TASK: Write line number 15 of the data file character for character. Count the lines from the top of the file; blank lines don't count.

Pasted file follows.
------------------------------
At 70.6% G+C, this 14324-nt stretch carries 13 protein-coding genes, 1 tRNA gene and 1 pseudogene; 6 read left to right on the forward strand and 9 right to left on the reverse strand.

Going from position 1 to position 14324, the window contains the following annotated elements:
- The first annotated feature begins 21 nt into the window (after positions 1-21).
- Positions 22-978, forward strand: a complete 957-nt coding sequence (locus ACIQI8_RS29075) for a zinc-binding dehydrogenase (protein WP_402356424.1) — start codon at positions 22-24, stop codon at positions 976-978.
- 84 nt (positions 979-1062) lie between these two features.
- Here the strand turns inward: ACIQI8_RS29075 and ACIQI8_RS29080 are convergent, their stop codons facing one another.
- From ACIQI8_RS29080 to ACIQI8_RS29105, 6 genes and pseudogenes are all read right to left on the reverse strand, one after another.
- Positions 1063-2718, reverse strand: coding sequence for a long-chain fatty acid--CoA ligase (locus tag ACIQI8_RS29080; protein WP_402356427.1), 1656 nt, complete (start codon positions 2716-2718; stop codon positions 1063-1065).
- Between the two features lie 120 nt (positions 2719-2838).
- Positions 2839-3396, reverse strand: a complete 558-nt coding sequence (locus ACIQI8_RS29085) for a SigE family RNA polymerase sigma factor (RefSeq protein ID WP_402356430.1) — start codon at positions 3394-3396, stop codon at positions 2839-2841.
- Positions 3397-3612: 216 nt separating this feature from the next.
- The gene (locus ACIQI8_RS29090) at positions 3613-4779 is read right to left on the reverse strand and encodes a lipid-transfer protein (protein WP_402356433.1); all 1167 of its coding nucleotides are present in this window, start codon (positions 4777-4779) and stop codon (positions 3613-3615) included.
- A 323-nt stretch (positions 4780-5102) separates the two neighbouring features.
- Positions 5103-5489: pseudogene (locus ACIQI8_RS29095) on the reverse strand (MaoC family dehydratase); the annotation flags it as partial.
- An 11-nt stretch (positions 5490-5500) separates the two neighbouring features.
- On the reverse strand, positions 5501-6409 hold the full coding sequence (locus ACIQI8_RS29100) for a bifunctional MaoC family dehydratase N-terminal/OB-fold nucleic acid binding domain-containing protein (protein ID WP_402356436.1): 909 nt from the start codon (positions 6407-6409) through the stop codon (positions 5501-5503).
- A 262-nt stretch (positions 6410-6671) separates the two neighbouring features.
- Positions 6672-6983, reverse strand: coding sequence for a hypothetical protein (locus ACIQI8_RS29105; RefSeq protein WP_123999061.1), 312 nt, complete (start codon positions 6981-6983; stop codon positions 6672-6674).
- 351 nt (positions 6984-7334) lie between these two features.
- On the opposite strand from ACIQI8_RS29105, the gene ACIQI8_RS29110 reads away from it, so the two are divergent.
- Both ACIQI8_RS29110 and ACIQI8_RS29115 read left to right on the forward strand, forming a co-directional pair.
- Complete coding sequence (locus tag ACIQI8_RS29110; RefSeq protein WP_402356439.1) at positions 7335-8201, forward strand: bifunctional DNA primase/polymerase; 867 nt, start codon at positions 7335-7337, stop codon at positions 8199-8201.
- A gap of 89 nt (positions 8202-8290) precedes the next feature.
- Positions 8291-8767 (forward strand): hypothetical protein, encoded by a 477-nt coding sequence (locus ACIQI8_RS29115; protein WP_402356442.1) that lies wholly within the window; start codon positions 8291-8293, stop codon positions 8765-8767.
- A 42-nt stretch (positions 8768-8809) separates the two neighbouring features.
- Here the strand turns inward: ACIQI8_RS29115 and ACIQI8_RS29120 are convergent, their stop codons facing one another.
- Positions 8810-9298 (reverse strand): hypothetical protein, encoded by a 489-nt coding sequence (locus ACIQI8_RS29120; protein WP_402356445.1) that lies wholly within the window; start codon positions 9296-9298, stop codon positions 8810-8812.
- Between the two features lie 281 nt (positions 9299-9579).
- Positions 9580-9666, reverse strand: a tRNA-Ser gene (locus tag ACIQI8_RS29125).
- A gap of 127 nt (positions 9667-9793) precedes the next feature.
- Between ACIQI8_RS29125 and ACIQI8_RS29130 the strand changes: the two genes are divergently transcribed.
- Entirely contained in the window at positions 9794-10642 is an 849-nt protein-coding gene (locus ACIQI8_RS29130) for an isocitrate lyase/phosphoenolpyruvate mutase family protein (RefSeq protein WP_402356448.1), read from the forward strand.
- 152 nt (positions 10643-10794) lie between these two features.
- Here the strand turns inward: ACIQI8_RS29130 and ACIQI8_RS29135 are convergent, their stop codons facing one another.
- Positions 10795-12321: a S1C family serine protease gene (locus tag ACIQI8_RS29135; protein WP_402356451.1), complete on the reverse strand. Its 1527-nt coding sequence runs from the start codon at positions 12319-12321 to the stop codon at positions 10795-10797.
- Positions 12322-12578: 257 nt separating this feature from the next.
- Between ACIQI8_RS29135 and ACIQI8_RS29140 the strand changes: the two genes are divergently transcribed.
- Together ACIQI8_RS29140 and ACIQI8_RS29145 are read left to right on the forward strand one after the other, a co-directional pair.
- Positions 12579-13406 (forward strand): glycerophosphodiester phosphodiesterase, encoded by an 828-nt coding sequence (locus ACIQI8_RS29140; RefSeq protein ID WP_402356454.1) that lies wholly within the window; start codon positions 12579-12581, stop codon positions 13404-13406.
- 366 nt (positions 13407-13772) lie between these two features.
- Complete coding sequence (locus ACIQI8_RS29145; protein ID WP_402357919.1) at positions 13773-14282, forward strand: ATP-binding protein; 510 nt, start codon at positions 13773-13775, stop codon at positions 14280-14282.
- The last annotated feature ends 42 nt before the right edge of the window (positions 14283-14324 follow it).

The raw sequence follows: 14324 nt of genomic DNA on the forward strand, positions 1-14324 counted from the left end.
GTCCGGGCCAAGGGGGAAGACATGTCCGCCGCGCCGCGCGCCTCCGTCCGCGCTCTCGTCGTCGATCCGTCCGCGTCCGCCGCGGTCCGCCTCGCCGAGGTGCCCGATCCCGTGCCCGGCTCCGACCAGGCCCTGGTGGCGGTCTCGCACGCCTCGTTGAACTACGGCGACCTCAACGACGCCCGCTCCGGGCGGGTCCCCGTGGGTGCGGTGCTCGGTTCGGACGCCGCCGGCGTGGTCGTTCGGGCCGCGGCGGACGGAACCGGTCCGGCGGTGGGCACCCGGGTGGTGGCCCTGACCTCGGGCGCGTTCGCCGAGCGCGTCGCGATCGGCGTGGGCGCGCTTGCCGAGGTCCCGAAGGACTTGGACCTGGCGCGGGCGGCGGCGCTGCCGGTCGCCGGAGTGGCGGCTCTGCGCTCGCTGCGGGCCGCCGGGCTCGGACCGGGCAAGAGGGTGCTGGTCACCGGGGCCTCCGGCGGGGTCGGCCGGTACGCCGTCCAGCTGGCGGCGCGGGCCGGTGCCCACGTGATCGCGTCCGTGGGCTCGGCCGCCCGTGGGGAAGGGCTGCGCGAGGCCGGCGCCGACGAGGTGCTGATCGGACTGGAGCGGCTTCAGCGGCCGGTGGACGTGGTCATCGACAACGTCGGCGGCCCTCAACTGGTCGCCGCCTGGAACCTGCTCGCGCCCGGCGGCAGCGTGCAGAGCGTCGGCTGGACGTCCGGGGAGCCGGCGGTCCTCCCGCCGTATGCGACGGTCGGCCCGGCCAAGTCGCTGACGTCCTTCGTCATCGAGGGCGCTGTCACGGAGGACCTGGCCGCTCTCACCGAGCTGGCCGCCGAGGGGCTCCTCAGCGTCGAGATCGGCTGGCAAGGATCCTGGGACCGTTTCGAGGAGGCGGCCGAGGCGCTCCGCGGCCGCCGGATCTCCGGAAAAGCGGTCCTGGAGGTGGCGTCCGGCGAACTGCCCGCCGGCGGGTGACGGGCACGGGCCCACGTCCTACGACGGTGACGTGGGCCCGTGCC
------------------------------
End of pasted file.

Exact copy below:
- An 11-nt stretch (positions 5490-5500) separates the two neighbouring features.